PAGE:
Thanks again to Eugene for inviting us to guest blog about Judicial Duty and the Supreme Court’s Cult of Celebrity this week. We would also like to thank the commenters, especially those who read our posts (here here here here and here) and/or the draft article. In this final post, we respond to a few of the comments.
(1) Some commenters suggested that we are addressing a nonexistent or unidentified problem. Even if these commenters don’t think there is a problem, or one worth addressing, we think there is clearly a gap between the approach to judging advocated by Senators and nominees of both parties at confirmation hearings and the actual behavior of the Justices. One could therefore think of our proposals as tools by which Congress could try to narrow that gap if Congress were (or were someday to become) serious about promoting the ideals to which everyone seems to subscribe at confirmation hearings.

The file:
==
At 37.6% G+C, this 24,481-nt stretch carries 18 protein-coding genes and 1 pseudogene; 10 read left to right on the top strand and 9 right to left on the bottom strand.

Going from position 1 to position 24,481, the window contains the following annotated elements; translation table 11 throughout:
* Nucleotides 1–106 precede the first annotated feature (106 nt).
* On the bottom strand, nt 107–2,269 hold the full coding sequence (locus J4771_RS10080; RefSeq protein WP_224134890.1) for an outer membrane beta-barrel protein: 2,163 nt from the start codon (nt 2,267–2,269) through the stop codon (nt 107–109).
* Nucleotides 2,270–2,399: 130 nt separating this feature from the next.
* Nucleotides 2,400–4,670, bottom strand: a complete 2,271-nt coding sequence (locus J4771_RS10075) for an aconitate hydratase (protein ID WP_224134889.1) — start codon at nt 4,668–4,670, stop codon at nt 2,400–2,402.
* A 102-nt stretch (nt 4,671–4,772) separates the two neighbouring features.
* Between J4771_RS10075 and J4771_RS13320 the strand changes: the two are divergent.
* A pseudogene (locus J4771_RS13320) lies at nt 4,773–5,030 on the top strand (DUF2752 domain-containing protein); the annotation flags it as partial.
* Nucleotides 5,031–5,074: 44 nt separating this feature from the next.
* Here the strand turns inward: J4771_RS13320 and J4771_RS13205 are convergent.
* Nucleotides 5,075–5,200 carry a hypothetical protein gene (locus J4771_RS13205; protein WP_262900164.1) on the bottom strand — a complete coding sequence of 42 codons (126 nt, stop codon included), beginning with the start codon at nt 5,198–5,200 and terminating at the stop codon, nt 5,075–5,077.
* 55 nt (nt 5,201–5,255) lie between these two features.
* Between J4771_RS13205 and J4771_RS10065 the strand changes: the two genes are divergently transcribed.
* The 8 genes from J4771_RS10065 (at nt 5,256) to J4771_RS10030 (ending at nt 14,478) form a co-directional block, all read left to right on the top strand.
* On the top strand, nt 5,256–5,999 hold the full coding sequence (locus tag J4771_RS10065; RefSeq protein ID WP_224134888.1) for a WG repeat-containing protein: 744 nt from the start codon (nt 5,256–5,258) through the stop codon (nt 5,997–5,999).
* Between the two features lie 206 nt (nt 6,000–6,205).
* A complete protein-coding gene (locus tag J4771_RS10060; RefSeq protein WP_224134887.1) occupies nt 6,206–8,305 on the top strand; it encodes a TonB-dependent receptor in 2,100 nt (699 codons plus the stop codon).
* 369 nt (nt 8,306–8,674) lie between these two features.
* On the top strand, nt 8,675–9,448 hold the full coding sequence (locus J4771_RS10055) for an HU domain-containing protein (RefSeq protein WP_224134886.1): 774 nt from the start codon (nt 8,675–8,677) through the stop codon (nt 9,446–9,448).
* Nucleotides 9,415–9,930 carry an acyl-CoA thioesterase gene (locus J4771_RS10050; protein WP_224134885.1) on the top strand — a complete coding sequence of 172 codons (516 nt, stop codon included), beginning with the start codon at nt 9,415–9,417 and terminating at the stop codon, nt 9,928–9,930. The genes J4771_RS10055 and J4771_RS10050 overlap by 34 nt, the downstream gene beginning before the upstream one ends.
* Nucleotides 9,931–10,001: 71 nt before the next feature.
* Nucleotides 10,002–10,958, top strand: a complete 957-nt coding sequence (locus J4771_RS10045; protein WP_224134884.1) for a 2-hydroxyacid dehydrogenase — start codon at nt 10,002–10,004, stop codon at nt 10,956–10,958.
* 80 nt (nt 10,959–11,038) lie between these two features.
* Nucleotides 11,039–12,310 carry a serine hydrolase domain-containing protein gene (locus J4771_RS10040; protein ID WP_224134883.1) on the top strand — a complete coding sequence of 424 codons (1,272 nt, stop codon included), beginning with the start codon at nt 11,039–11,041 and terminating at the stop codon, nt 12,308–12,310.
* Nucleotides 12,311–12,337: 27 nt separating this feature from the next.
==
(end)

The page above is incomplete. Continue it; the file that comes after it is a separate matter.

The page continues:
Even if one assumes that nominees are just pontificating to score political points when they purport to subscribe to judicial modesty, neutrality, and restraint, we think it is worth asking why they feel compelled to engage in such hypocrisy, and how they might be induced to adhere more closely to their professed ideals. Our Anglo-American legal system has a long tradition according to which judges should strive to be mere oracles of the law, not politicians in robes, let alone philosopher-kings or media celebrities. Perhaps they can never succeed, or at least not completely succeed. Still, we argue, the Justices could become at least a little bit more like the traditional model, if not through their own efforts then prodded by institutional incentives that Congress has the authority to establish. That argument cannot be refuted by cynical and unsubstantiated assertions about the inevitability […]